A Church Full of Failures
by the imperfect within the Body of Christ?
perspective on those who fall from grace.
The conversation with our
guests was as rich as the succulent kabobs and summer fruit we shared. But like
unsightly road kill along a scenic highway, the discussion repeatedly came
across accounts of dismal failure in the Church: a pastor who’d stepped down
because he couldn’t shake an addiction to pornography; a vibrant evangelist
whose life collapsed inward when the ministry overextended itself financially;
a respected mentor and his wife who’d recently decided divorce was their only
I shook my head as my wife
and I cleared the dishes, "It’d be enough to make me lose my faith."
After all, wouldn’t the Bible’s talk of new creation and transformed hearts
lead us to expect better? Of course, there’s much in the failure-riddled record
of the Church that can appropriately be explained away. Tares among wheat.
False brothers. Fakers. The Church shouldn’t be judged by the fact that many on
its membership rolls simply are not committed to Christ.
But what about those who are
committed—not perfectly, of course, but as genuinely as we seek to be? What
about the once-earnest brother or the gracious sister who now leaves us shaking
our heads over the dinner dishes? What about the less shocking but still
troubling pettiness, quarrels, and selfishness we all too often find slithering
among the pews? For that matter, what about ourselves?
It’d be enough to make me
lose my faith. That is, if it weren’t for the people I meet in the Bible.
Consider just a few of the "heroes."
There’s Noah, the only
righteous man on earth in his day, who ended up passing out naked and drunk
from a vat of wine he made soon after the flood.
Abraham, the man of faith,
resorted to sleeping with his servant girl to ensure God would follow through
on His promise to provide a son. His wife Sarah didn’t even believe the promise
to begin with, laughing out loud when she heard it.
Miriam, who led worship and
apparently spoke for God at times during the Israelite exodus, launched a
slander campaign against her brother Moses.
David, the man after God’s
own heart, committed adultery with the wife of a deeply loyal lieutenant and
then had the man killed to hide his dark deed.
John the Baptist’s doubts
were so deep that, after a life of impassioned ministry, he sent an emissary to
ask Jesus if He was really the Messiah after all.
As for Jesus’ disciples, it
is one faux pas and foolishness after another: worrying about food
within days of Jesus single-handedly feeding thousands; repeatedly squabbling
over which one of them was "greatest," even during the last supper;
falling asleep in Gethsemane after Jesus begged them to keep watch, then
abandoning Him as His enemies came to take Him away.
Even after Jesus’
resurrection and a vision commanding Peter to embrace all people in Christ, the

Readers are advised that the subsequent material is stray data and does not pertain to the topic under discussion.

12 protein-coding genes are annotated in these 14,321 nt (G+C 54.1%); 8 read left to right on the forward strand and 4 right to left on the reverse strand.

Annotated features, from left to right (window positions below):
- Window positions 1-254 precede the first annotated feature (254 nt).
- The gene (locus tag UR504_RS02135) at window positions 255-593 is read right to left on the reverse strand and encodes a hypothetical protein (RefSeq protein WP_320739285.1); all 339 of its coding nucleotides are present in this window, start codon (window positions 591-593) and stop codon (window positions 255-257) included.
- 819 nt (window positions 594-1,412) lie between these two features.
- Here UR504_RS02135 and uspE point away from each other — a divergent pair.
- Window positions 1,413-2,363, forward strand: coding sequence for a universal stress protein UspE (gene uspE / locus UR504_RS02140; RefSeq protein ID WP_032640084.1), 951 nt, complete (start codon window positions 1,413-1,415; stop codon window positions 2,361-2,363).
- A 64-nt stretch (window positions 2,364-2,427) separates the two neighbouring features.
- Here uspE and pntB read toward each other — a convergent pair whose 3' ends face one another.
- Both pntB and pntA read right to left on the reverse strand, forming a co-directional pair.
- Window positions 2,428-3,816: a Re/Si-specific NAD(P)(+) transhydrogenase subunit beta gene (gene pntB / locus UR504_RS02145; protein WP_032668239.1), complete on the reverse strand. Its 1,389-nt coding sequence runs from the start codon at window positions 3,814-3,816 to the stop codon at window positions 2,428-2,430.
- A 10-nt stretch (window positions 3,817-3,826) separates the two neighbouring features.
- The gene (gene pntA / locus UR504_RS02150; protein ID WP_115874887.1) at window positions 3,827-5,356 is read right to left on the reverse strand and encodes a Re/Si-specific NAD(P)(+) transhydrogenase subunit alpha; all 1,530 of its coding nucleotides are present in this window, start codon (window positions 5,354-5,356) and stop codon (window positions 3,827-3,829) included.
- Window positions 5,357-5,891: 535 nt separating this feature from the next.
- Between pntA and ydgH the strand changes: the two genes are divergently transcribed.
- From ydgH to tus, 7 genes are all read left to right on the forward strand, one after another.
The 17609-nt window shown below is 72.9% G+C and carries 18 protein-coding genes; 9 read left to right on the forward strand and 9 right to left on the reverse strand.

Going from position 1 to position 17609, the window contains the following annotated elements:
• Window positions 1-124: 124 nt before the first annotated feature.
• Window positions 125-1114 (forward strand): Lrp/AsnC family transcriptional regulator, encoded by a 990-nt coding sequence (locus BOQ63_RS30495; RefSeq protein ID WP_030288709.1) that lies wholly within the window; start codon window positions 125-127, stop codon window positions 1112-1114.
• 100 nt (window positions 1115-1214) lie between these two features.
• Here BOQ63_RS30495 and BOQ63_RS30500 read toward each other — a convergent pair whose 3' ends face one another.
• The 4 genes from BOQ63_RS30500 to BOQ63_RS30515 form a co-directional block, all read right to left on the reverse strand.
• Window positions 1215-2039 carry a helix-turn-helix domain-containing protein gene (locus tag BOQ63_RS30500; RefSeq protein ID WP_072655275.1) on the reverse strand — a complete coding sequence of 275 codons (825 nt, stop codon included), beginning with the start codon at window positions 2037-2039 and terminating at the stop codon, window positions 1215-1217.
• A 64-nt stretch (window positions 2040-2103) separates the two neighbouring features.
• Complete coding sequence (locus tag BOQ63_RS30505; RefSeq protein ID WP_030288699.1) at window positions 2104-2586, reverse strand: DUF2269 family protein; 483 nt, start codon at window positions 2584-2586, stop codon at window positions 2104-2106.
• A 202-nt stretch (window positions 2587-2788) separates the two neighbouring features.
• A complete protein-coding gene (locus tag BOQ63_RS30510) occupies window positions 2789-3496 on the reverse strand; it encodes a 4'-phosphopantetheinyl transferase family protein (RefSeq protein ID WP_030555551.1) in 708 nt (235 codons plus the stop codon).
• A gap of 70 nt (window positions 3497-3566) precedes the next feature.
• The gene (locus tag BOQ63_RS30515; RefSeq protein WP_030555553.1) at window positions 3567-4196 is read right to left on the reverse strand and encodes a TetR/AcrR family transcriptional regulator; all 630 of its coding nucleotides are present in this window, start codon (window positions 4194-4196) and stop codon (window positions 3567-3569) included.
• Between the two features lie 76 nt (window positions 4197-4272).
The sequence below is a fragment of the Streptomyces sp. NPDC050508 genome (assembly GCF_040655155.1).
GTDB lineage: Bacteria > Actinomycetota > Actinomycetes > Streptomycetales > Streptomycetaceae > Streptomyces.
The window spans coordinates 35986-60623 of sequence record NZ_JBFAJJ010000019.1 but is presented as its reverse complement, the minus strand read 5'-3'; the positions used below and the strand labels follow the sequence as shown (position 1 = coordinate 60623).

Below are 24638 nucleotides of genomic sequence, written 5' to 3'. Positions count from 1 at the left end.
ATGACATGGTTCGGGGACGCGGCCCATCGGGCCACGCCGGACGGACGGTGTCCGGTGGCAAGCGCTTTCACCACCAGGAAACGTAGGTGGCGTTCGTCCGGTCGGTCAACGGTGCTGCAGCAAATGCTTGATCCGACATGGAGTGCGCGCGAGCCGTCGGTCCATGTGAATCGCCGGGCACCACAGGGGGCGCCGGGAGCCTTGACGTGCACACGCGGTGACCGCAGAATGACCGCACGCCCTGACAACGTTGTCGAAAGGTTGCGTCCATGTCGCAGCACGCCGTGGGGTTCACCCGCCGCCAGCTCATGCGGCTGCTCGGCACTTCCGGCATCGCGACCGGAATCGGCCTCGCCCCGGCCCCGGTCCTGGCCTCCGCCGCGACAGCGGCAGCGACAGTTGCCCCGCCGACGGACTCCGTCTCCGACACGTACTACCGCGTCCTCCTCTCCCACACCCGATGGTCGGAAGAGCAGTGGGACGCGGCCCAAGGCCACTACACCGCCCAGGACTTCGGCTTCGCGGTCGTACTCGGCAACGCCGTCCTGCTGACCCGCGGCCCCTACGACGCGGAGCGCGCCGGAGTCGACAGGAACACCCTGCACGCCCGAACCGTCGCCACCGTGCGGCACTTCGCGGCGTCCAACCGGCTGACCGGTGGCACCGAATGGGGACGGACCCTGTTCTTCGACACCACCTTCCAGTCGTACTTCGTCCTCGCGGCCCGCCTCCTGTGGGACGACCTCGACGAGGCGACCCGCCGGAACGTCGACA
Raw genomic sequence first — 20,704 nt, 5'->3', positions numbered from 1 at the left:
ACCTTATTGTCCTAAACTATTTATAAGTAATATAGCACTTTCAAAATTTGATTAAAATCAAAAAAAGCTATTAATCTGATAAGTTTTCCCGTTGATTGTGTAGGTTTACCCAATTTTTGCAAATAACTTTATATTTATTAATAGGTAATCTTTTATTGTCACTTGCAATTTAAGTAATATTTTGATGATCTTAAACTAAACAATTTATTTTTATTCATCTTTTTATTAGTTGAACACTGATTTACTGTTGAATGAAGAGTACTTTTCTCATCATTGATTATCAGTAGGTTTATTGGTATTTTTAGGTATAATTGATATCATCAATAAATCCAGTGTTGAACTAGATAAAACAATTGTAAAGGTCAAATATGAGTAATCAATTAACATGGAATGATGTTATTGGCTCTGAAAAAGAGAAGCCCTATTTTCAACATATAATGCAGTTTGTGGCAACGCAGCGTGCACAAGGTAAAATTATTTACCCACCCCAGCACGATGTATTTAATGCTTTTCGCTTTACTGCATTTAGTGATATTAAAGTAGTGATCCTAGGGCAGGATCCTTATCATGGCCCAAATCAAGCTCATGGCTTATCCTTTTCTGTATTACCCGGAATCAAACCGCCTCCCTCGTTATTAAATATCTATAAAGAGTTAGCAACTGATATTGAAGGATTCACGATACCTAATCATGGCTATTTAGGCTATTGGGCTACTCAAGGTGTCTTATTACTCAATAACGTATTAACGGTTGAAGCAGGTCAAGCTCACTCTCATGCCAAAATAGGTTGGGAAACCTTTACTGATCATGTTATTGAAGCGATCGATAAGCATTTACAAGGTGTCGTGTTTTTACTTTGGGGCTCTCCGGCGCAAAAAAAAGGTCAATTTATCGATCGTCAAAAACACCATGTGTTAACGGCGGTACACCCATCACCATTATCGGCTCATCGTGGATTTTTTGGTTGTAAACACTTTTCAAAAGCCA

"Rock" still needed a public dressing-down from Paul for
shunning Gentiles at mealtime. Meanwhile, Paul and Barnabus quarreled so fiercely
they parted ways for their second missionary journey.
So, where does this leave
us? Need we slouch into hopelessness or perhaps simply settle for an
As Paul would say, May
it never be!
Every facet of Christian
life requires gripping two seemingly opposite truths at once. Justice… and
mercy. Fear of no man… and humility before all. Extravagant grace… and
unyielding truth. And, in this case, a passionate pursuit of personal and
corporate righteousness… alongside an abiding awareness of the feebleness of
every human, including
Christ calls His "new
creatures" both to make and to be disciples. We are to
take up our cross, work out our salvation with fear and trembling, and walk as
Jesus did. (Matthew 16:24; Philippians 2:12) And yet, juxtaposed with this
uncompromising call is an expectation that those we encounter—even (and
perhaps especially) believers—will frustrate and fail us. We, sadly, will do
the same to others.
It is worth pondering the
virtues Paul urged the Colossians to apply as they interacted with each other:
"compassion, kindness, humility, gentleness and patience" (3:12).
These virtues are particularly operative around a certain type of
people—namely, those who annoy, burden, frustrate, and fail us. As he goes on,
Paul makes even more explicit what will be necessary in our interactions with
other believers: "Bearing with one another, and forgiving each other,
whoever has a complaint against anyone; just as the Lord forgave you, so also
should you" (3:13).
Patience… compassion… bearing with… forgiving?
This certainly isn’t a happy-go-lucky, everyone-always-gets-along gathering
Paul is envisioning. It’s as if he’s reminding us that the only way to avoid
disillusionment with the Church is to dismiss our illusions from the beginning:
the Church will be full of frustrating, messed-up, baggage-carrying people who
need as much grace as we do. Tantalizingly, in the same passage, Paul describes
this very group as "chosen of God, holy and beloved." Once again, dissimilar
truths held side by side.
"The one who says he
abides in Him [Jesus] ought himself to walk in the same manner as He
walked," declares 1 John 2:6. Christian faith transforms actions, habits,
and choices, or it is not faith at all. We should expect nothing less of
ourselves and pray for nothing less in others.
we know that each one of us is made of the same dust as Noah, Abraham,
Sarah, Miriam, David, John the Baptist, Peter, James, John, and Paul. So, we
stand ready to face the messy, even tragic realities we inevitably will
encounter, even in the best of our brothers and sisters. And we do so, not with
shock or contempt, but with compassion, kindness, humility, gentleness and